- Private-plan option: More clarity should be given to how this provision would work, including when aplan would need to be approved and what employers are to do if private plans are not available by July 1.
- Abuse: As proposed, the definitions, and other aspects of the proposed regulations, must set clear expectations for both the employer and employee and must provide clarity regarding employers' ability to address abuse.
- Former employee coverage: The bill states that former employees have the right to job-protected leave and that they can take that leave on an intermittent or reduced schedule. How does that work when they are no longer employed? Accruals: As proposed, the regulations would allow an individual to accrue benefits while on leave, which is different than the earned sick time regulations and different from standard practices.
- Covered Individual: As proposed, many temporary workers, vendors and subcontractors with their own companies being issued a 1099 will be captured by this and possibly required to make double payments.
- Benefit tracking and stacking: Regulations must provide clarity regarding how an employer can track the leave and make clear that benefit stacking with unemployment, workers compensation insurance and other benefits is not permitted.
- Job protection: The law provides for job protection, which was enabled by the statute. However, there are several instances, especially in temporary work, where back-filling and rapidly changing business environments would create an enormous cost and compliance burden.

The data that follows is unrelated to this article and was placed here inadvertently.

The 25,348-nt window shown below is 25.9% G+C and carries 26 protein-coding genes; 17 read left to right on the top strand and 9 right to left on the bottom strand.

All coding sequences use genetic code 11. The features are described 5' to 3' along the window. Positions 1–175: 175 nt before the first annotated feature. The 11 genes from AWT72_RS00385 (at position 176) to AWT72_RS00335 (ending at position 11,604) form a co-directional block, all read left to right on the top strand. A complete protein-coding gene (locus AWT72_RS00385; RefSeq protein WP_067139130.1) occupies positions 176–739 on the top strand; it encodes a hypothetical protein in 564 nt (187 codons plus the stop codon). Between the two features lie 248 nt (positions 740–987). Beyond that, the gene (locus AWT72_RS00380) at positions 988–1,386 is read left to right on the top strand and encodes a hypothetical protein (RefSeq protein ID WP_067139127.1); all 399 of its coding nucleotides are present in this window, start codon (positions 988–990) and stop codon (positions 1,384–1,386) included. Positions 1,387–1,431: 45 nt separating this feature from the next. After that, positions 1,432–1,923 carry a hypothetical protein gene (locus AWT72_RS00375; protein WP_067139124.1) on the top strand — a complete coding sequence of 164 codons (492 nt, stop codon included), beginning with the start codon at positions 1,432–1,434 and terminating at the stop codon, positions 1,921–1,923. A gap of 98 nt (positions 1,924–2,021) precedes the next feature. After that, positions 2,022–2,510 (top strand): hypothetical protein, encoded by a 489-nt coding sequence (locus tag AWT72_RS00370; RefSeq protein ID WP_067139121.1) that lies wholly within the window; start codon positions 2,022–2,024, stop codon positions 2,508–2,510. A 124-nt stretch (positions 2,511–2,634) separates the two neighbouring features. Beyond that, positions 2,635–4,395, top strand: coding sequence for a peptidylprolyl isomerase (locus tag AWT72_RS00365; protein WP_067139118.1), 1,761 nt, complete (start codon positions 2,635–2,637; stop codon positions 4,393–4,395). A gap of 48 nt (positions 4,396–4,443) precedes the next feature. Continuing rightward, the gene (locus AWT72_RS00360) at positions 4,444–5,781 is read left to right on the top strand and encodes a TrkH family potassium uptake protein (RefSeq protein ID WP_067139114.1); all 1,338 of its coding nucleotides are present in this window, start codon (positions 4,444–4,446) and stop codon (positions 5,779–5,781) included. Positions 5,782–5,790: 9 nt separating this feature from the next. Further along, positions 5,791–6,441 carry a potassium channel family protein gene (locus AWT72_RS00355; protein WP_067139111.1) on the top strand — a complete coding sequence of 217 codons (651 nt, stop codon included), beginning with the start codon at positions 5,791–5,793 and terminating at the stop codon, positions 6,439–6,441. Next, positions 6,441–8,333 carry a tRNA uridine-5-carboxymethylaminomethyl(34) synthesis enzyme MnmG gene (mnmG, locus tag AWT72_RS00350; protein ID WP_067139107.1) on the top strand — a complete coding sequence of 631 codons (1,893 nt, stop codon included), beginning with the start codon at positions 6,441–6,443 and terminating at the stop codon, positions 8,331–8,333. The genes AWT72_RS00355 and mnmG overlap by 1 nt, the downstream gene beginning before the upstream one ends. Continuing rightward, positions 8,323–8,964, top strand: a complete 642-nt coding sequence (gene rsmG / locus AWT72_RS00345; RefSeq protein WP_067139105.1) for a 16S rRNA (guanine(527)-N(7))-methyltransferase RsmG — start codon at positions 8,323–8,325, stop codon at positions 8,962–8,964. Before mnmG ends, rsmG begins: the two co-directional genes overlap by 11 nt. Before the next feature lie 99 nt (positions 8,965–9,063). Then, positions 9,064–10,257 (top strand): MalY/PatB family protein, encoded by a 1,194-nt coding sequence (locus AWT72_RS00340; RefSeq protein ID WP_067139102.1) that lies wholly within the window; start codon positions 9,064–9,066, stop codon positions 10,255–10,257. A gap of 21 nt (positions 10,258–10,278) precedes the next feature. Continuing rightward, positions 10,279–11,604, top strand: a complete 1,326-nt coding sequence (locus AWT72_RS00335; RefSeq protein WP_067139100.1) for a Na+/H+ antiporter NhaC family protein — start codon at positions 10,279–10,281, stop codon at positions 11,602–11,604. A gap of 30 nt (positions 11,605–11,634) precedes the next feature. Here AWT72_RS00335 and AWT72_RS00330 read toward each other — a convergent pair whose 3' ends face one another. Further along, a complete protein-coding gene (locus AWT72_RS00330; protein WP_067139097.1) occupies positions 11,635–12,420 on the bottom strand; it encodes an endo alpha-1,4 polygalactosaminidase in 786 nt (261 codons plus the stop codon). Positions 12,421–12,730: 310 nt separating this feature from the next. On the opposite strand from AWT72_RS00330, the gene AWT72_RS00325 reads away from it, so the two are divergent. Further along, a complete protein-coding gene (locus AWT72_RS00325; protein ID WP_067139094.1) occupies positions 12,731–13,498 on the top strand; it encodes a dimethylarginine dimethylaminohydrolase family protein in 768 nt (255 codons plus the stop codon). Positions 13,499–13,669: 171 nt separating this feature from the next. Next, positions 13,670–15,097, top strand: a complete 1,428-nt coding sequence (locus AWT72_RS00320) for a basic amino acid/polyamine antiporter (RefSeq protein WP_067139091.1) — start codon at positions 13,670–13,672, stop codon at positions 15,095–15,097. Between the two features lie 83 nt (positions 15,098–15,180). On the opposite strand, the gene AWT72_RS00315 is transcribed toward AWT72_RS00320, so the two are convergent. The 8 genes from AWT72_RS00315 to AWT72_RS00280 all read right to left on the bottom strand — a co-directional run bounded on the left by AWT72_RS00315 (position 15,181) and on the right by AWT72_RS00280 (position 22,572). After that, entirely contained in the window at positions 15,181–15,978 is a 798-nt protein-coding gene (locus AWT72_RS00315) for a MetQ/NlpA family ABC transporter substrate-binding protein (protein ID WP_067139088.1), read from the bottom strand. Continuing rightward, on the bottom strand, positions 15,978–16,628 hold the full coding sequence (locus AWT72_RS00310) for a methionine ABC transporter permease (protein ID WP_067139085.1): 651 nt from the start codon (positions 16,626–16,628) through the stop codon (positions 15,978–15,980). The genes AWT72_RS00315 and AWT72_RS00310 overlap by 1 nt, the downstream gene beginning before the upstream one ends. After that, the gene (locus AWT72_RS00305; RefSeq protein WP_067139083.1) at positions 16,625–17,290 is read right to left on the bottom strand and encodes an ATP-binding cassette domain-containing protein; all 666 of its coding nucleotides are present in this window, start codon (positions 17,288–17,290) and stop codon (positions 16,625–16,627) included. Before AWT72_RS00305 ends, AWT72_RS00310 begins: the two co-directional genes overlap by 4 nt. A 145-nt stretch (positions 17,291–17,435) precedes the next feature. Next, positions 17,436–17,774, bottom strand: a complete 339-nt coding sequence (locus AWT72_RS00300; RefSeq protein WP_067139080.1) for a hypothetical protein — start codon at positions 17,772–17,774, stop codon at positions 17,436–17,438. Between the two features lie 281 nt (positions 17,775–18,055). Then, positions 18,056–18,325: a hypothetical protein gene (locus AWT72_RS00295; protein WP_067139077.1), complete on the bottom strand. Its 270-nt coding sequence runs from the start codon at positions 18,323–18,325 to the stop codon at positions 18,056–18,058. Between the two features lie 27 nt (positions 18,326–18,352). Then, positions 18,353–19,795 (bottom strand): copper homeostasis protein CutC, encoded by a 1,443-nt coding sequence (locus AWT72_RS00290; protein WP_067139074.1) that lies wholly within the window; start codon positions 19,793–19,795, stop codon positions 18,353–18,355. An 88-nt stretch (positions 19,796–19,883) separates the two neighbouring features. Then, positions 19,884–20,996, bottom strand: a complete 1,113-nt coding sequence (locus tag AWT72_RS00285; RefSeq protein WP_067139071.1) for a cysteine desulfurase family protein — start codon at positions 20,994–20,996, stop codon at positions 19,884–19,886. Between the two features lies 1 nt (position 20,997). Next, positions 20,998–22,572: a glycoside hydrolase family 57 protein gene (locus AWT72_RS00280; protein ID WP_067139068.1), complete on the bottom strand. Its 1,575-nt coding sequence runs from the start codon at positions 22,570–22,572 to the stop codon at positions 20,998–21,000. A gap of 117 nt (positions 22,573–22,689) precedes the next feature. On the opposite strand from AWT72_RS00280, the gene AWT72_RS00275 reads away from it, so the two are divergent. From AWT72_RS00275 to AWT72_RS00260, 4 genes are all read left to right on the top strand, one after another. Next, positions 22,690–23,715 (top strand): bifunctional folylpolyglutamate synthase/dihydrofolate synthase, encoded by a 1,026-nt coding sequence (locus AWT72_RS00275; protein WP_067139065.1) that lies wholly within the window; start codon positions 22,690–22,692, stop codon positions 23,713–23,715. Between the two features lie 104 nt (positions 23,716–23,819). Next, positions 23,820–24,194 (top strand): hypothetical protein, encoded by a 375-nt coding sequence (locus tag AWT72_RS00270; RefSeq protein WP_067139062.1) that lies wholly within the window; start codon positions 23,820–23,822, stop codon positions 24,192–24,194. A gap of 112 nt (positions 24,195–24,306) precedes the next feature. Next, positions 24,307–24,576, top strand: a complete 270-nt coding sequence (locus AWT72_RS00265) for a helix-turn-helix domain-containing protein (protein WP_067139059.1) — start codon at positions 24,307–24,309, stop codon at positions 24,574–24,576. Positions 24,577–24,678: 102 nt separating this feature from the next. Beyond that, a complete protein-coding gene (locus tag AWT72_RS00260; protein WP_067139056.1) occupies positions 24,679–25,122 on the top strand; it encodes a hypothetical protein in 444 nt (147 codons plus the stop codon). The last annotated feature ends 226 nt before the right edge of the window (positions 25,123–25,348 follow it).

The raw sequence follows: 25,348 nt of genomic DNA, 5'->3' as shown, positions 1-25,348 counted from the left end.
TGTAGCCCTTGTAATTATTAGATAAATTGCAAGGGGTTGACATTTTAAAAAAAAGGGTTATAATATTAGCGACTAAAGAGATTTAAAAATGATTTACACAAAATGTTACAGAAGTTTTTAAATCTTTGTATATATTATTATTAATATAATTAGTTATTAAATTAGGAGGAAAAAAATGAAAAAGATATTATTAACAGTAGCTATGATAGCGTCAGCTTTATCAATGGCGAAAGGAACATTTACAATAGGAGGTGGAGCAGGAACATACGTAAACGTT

- Health insurance contributions while on leave: As proposed, the regulations do not provide a mechanism for employees to contribute to ongoing health-care coverage or a process by which an employer may transition and employee from current health-care coverage to COBRA per current practices.
- Multiple employers: How will benefits be administered when an employee is employed on a part-time basis by two or more employers? Specifically, when one employer opts out of the state program and the other does not.
- Payroll Tax:May employers elect to cover the employee portion of the payroll tax for some classes of employees but not all classes of employees?
- Timing of payroll tax: Large employers typically pay insurance premiums on or about the month for which the insurance coverage applies. The pre-payment of the payroll tax is problematic in the sense that it will be impossible for an employer to know if they are going to self-insure or use a private plan for January 1, 2021 by July 1, 2019. Likewise, insurance companies will not have developed private plans in time for July 1, 2019
- Appealing a Private-Plan Denial:allowing individuals to appeal private plan denials will result in all private plan denials being appealed, thus reducing the administrative efficiencies of offering private plans.
AIM submitted to the state a relined version of the proposed regulations with all the comments proposed by AIM members.
Employers who wish to review the relined document or who wish to receive regular updates on paid family and medical leave may contact Brad MacDougall, firstname.lastname@example.org.